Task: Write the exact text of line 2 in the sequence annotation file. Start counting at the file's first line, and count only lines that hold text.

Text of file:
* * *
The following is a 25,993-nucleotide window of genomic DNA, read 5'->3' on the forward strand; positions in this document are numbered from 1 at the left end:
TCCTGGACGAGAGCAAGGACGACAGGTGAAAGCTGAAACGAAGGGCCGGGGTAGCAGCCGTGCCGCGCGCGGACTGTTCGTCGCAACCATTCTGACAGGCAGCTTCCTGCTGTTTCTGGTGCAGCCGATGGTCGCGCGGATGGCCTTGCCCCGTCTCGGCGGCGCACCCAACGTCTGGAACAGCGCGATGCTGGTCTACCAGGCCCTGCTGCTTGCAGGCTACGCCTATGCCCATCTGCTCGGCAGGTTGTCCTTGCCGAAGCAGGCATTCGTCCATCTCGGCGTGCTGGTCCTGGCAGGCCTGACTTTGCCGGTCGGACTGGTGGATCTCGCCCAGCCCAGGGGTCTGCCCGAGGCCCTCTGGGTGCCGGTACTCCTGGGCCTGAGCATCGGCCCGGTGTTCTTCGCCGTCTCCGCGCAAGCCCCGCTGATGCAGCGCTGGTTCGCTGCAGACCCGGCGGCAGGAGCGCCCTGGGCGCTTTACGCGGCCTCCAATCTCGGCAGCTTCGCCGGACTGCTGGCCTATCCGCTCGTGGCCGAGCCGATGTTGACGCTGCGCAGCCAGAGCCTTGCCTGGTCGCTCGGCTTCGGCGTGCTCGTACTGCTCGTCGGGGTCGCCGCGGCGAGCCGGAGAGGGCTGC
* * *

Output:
TCCTGGACGAGAGCAAGGACGACAGGTGAAAGCTGAAACGAAGGGCCGGGGTAGCAGCCGTGCCGCGCGCGGACTGTTCGTCGCAACCATTCTGACAGGCAGCTTCCTGCTGTTTCTGGTGCAGCCGATGGTCGCGCGGATGGCCTTGCCCCGTCTCGGCGGCGCACCCAACGTCTGGAACAGCGCGATGCTGGTCTACCAGGCCCTGCTGCTTGCAGGCTACGCCTATGCCCATCTGCTCGGCAGGTTGTCCTTGCCGAAGCAGGCATTCGTCCATCTCGGCGTGCTGGTCCTGGCAGGCCTGACTTTGCCGGTCGGACTGGTGGATCTCGCCCAGCCCAGGGGTCTGCCCGAGGCCCTCTGGGTGCCGGTACTCCTGGGCCTGAGCATCGGCCCGGTGTTCTTCGCCGTCTCCGCGCAAGCCCCGCTGATGCAGCGCTGGTTCGCTGCAGACCCGGCGGCAGGAGCGCCCTGGGCGCTTTACGCGGCCTCCAATCTCGGCAGCTTCGCCGGACTGCTGGCCTATCCGCTCGTGGCCGAGCCGATGTTGACGCTGCGCAGCCAGAGCCTTGCCTGGTCGCTCGGCTTCGGCGTGCTCGTACTGCTCGTCGGGGTCGCCGCGGCGAGCCGGAGAGGGCTGC